Features & Columns
Rahsaan Roland Kirk Tribute
at Cafe Stritch
of festivities concurrent with the Jazz Summer Fest
With the San Jose Jazz Summer Fest upon us, one particular unofficial microcosm will evince a mystical convergence of space-time continuum-shattering trajectories, all settling into play around Cafe Stritch in downtown San Jose.
Throughout the entire weekend, beginning as early as Wednesday, Aug. 7, Stritch will present a Rahsaan Roland Kirk Tribute Week, celebrating the legendary multi-instrumentalist's birthday. The celebration includes No Walls Between Us, a fantastic show of historical jazz photographs by Kathy Sloane, whose recent book, Keystone Korner: Portrait of a Jazz Club, documented her time hanging out in that legendary San Francisco joint during the 1970s. Kirk figures prominently in the book. All photos, as well as copies of the book, will be for sale, and Sloane will be present during the reception, Saturday, Aug. 10, 3-6pm. One of Kirk's collaborators decades ago, Steve Turre, will also perform two sets at Stritch Thursday through Saturday, beginning at 8pm.
That's only one aspect of the experience, one current-era slice of evidence from a multidimensional web. Since history is never linear anyway, allow me to point out that Cafe Stritch, formerly the Eulipia Restaurant, is already steeped in Kirk lore—the owners consider Kirk to be their in-house patron saint—and the connections unfold on multiple levels. Stritch takes its name from Kirk's trademark saxophone, and the place already features a mural of him on the left wall, right inside the door. The Borkenhagens first opened their restaurant Eulipia in 1977, in this same building, naming it after Kirk's, "Theme for the Eulipions." According to the owners, the spirit of Rahsaan has always lingered, especially now that a complete reinvention of their business has emerged. When Turre sets up shop this week, Betty Neals even will sit in for "Theme for the Eulipions."
Upstairs in the secret offices at Cafe Stritch, Max Borkenhagen, son of original owner Steve, articulated a quantum field of jazz trajectories and improvised history, all of which he says will swirl together like a fine cappuccino this week. As we yakked, a copy of Sloane's book occupied a music stand next to me. It seemed alive, as did a copy of Kirk's LP, The Return of the 5000 Lb. Man—the one with "Theme for the Eulipions"—sitting on Borkenhagen's desk. Since our local jazz festival is no longer a suburban commuter event, since many components of it are now integrated into the local independent business landscape, with patrons lingering around into nighttime, Borkenhagen said his hopes were high.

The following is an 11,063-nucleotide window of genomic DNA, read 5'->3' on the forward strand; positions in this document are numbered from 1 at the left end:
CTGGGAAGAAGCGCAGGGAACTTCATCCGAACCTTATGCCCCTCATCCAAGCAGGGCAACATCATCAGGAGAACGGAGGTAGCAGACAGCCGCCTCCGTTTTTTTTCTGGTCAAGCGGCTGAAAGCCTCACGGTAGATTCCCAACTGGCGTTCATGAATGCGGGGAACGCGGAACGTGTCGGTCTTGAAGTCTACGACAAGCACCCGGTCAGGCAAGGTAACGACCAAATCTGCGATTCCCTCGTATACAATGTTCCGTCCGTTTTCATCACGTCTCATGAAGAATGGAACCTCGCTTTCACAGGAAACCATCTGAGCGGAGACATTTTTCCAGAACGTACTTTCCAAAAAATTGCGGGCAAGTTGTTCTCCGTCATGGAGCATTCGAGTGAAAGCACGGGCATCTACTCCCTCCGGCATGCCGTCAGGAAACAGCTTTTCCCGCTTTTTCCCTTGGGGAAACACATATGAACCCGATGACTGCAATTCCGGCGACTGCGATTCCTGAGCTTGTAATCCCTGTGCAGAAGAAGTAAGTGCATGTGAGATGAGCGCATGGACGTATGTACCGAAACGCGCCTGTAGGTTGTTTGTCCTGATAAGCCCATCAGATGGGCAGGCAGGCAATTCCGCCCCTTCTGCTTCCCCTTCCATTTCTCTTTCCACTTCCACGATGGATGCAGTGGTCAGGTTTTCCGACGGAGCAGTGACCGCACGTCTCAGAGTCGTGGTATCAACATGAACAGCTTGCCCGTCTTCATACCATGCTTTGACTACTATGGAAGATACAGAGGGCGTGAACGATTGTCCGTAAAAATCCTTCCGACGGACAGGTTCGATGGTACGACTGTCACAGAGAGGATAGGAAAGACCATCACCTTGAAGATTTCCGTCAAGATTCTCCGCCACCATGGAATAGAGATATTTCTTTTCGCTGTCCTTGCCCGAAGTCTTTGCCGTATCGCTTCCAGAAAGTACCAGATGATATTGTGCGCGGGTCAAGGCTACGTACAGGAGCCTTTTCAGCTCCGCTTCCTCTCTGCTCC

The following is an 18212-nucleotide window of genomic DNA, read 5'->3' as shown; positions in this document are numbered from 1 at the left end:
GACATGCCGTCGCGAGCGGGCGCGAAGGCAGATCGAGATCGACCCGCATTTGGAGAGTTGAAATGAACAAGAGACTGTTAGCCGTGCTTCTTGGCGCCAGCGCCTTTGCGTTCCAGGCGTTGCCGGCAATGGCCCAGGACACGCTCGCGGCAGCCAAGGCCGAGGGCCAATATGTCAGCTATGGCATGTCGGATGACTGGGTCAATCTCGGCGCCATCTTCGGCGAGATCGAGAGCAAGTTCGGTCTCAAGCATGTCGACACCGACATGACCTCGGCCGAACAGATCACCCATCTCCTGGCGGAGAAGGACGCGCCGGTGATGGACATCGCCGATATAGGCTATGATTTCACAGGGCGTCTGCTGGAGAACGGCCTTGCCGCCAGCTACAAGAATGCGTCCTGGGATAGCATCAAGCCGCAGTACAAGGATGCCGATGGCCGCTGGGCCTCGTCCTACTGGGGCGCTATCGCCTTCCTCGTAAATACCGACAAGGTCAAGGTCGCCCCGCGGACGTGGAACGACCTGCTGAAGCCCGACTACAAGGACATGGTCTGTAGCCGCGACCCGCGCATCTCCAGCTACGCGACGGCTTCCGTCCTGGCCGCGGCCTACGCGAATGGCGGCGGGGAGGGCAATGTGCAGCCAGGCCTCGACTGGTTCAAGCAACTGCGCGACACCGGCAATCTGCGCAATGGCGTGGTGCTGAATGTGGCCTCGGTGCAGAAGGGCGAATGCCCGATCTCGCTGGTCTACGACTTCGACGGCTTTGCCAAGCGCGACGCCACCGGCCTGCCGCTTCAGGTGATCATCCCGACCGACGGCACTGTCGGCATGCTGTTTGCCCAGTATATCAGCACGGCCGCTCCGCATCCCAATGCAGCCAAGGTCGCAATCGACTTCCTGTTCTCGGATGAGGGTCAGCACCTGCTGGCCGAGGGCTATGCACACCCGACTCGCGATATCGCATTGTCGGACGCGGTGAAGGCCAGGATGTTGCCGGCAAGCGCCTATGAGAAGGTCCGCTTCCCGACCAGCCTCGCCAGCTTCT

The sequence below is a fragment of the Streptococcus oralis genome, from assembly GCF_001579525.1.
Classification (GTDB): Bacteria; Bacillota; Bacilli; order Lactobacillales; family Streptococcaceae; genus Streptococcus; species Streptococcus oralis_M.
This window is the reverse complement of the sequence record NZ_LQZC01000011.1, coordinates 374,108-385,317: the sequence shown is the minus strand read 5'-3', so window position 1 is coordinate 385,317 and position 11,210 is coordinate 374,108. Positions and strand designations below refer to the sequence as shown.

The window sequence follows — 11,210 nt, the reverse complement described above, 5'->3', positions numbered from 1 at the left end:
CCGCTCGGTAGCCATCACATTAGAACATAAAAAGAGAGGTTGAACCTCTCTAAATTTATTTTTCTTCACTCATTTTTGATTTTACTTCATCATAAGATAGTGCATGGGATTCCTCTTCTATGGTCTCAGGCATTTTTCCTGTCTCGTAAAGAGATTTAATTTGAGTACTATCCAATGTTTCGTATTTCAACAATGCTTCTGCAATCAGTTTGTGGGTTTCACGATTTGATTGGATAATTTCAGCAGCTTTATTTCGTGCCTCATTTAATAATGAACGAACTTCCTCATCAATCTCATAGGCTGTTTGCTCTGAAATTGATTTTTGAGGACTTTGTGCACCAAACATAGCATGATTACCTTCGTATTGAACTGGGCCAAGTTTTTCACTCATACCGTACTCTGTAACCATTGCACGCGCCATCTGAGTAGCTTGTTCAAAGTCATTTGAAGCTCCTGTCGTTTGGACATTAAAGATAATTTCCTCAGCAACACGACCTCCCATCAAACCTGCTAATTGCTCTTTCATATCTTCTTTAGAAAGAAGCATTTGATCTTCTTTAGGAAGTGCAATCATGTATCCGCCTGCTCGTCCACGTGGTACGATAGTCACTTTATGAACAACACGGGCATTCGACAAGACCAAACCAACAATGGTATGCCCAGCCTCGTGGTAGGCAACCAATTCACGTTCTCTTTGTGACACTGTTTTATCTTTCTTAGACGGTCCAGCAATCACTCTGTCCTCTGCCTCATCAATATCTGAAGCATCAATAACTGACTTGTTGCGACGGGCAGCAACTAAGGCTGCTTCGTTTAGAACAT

"Eulipia, when my parents opened it in 1977, was very similar to what we're doing now," he explained. "It was more of a cafe, a gallery, a dynamic sort of art-bohemian space. Bringing together all this history, this week, is sort of magical for us. This place began as just one idea my parents had and now there's a connection between Rahsaan, who's sort of our patron saint, and the art and music cultures of this neighborhood. And it just happens that his birthday is the same week as the jazz festival."
Kathy Sloane, whose atmospheric photos now grace all the walls of Stritch, both downstairs and upstairs, provides yet another human dimension to the quantum field revealing itself this weekend. Both she and her photos are living connections to the legacy that jazzmen like Rahsaan Roland Kirk forged, especially in regards to the civil rights movement.
"What struck me as soon as I first walked into Keystone Korner, was that this was a metaphor for the civil rights movement," Sloane told me. "It was another way of talking about freedom. I was really struck by that, and interested in learning more about the people who were making this music, where the music came from, what their lives were like trying to play this music in a not-so-welcoming environment. The jazz life is an improvised life. It's a difficult one. They don't get treated like symphony musicians."
For Rahsaan's birthday week celebration, guests will awaken to an interconnected multi-dimensional web of history, as only Cafe Stritch can provide. What makes any great festival is all the specific subcultures, microcosms and utopias (Eulipias) within the larger festival itself. Thanks to the patron sainthood of Rahsaan Roland Kirk, we have a perfect example.